2014 was a year to remember. With a $10,000 Methuselah Prize awarded to Dr. Huber Warner of the National Institute on Aging’s Interventions Testing Program, the first six teams officially announced for the New Organ Liver Prize, and our first Organovo 3D printer awarded to the Yale School of Medicine, we’ve certainly been keeping busy.
Thanks to all of you, and especially to the passionate support of our many generous donors, we’re also looking forward to an impactful 2015. We’re still gathering more teams for the Liver Prize, exploring a possible New Organ Vasculature Challenge with federal agency partners, looking forward to the inaugural Organ Banking Summit in February, and much more.
We closed out last year by taking part in a successful $150,000 fundraiser for the SENS Research Foundation, and we’re ringing in the new one with a founding investment in Oisin Biotechnology (see below). We also look forward to sharing more illuminating conversations with you from around the world of tissue engineering and regenerative medicine on our blog, “The Bristlecone.” (In case you missed it, our most recent dialogue, with David Williams of TERMIS and the Wake Forest Institute of Regenerative Medicine, was a fascinating three-part excursion (part 1, part 2, part 3) through a wide range of key issues.)
Read on for more Methuselah news from the last quarter of 2014, and please don’t hesitate to stay in touch.
Warm wishes for a prosperous year ahead,
BACKING OISIN BIOTECHNOLOGY
The Methuselah Foundation has become a founding investor in Oisin Biotechnology, Inc, an early-stage company that aims to provide targeted biological solutions to degenerative aging conditions. We are also now represented on Oisin’s Board of Directors.
Initial research and development at Oisin will focus on controlled removal of senescent cells that underlie certain degenerative aging conditions. Both proprietary treatment protocols as well as proprietary methods for delivery of biologics to affected cells will be employed. Oisin is currently performing in vitro studies to confirm the expected mode of action of its therapy.
“We invested in Oisin,” Methuselah CEO Dave Gobel explained, “because of the promise of their highly targeted approach to removing senescent cells without causing collateral damage or side effects. To put it more colloquially, I like to think of this as ‘getting the crud out’—one of our key themes at Methuselah.”
We hope this founding investment will enable Oisin to establish proof of principle (does it work in vitro or not?). If it does work, we believe that Oisin will become extremely important in the field of longevity science—and provide us with a mission-aligned solution that is industrializable by harnessing infotech, biotech, and the body’s own systems. We’ll keep you posted.
NEW FEDERAL GRANT PROGRAMS FOR ORGAN CRYOBANKING
We’re excited to announce that the Organ Preservation Alliance, one of New Organ’s partner organizations, has informed the development of three new federal grant programs by the Department of Defense targeting complex tissue and organ cryobanking for transplantation.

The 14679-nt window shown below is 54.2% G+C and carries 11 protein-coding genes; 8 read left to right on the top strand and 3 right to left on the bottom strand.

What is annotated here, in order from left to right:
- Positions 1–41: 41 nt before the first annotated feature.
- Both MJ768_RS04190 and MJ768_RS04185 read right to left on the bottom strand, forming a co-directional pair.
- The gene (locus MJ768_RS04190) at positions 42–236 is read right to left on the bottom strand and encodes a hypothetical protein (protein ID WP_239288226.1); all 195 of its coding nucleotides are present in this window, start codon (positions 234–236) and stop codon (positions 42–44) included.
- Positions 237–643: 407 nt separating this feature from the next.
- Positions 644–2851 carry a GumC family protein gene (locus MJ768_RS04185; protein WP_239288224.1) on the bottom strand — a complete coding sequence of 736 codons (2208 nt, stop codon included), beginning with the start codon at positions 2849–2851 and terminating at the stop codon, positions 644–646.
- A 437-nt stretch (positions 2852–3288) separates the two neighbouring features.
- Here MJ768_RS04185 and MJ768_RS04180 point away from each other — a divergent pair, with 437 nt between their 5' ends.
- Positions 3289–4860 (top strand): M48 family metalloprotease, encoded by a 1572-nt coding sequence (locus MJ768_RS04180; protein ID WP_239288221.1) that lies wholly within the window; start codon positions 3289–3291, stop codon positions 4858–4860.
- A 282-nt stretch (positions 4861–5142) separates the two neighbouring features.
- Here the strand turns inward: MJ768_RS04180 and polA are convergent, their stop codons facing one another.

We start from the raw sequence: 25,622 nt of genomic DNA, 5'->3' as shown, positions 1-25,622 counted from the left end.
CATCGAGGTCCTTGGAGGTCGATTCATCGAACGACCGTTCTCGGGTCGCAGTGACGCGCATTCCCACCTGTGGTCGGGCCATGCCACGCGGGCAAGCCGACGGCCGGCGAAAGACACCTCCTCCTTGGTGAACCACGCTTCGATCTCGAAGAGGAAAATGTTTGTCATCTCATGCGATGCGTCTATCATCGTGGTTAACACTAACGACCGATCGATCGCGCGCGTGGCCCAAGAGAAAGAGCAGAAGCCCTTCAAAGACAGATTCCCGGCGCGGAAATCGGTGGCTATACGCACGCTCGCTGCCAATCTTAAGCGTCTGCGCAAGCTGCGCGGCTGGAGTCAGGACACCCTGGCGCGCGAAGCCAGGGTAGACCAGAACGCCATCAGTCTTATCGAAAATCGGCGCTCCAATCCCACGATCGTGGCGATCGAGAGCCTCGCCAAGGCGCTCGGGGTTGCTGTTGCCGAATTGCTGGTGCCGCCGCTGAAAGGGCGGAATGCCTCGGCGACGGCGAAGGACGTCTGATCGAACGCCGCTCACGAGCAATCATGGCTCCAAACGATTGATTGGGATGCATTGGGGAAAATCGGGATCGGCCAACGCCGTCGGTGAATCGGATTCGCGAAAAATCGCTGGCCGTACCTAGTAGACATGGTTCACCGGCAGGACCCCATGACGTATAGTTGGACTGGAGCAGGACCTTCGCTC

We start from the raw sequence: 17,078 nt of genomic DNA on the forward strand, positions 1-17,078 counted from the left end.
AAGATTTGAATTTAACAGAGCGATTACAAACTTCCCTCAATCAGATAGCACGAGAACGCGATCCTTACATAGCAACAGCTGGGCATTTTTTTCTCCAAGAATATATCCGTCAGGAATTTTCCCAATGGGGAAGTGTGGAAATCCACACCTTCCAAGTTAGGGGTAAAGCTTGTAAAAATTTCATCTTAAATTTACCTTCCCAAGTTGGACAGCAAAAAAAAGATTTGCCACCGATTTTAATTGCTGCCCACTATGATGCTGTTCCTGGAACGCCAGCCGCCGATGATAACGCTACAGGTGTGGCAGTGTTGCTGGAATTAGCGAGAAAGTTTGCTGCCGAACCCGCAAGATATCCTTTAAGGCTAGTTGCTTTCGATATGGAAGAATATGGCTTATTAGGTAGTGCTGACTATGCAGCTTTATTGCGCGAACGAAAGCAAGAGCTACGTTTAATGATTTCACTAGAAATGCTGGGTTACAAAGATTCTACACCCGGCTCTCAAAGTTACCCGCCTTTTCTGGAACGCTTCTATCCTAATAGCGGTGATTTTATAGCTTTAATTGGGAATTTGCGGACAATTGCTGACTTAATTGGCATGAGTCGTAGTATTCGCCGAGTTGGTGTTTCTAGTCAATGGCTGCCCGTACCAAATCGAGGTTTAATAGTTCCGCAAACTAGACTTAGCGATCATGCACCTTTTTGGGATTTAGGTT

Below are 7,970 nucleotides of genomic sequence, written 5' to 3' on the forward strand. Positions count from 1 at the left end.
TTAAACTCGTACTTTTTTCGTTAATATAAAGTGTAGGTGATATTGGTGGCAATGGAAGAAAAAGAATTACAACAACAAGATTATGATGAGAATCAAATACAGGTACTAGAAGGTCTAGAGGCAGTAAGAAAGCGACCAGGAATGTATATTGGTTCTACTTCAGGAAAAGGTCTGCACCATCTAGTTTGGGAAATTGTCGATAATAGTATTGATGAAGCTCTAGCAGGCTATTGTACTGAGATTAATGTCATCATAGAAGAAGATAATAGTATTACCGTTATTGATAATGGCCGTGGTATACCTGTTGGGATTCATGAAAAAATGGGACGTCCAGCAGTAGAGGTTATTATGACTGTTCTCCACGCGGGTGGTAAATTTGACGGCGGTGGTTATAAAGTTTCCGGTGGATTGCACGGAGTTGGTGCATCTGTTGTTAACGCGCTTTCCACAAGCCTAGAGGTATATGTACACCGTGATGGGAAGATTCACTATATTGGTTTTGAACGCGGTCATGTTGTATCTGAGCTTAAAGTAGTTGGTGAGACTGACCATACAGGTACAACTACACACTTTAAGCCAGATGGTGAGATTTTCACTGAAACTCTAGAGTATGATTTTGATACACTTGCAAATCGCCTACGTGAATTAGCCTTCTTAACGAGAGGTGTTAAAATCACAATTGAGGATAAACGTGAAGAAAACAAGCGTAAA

These three unique but complimentary “Small Business Innovation Research” (SBIR) grants, the first of their kind, will launch on January 15, 2015. Together, they could fund research for 20 or more U.S. teams, with strong candidates potentially receiving $3-$3.5 million across phase one and phase two awards.
Congratulations to the Organ Preservation Alliance for its critical role in this landmark moment for the undervalued field of cryopreservation.
BOWHEAD WHALE STUDY PUBLISHED
We’ve seen great news coverage recently of the bowhead whale research we funded at the University of Liverpool, and the full paper by Dr. Joao Pedro de Magelhaes and his team is being published in the journal Cell Reports.
According to Magelhaes, “The bowhead whale is the longest-lived mammal, possibly capable of living over 200 years. Thanks to generous support from the Methuselah Foundation, we sequenced the bowhead genome and transcriptome and performed a comparative analysis with other cetaceans and mammals. We found that changes in bowhead genes related to cell cycle, DNA repair, cancer, and ageing could all be biologically relevant.”
Next up for Magelhaes? Sequencing the genes of the Capuchin monkey….
EXPLORING c60oo AND CANCER GROWTH
Ichor Therapeutics, Inc. (LaFayette, NY), an exciting pre-clinical biotechnology company funded in part by Methuselah donors, is preparing to commence pilot studies to investigate the effects of c60oo administration on human cancer proliferation in vivo.
It has been theorized that c60oo may be a potent inhibitor of primary tumor growth or metastasis. Data about human leukemia growth rates in the presence and absence of c60oo is expected to pave the way for additional studies of c60oo’s effects on a variety of tumor models.
“We are grateful to the Methuselah Foundation,” Ichor CEO Kelsey Moody said recently, “for providing much of the necessary funding for this project, without which this important research could not be completed.”
Thanks, Kelsey. We look forward to seeing your results!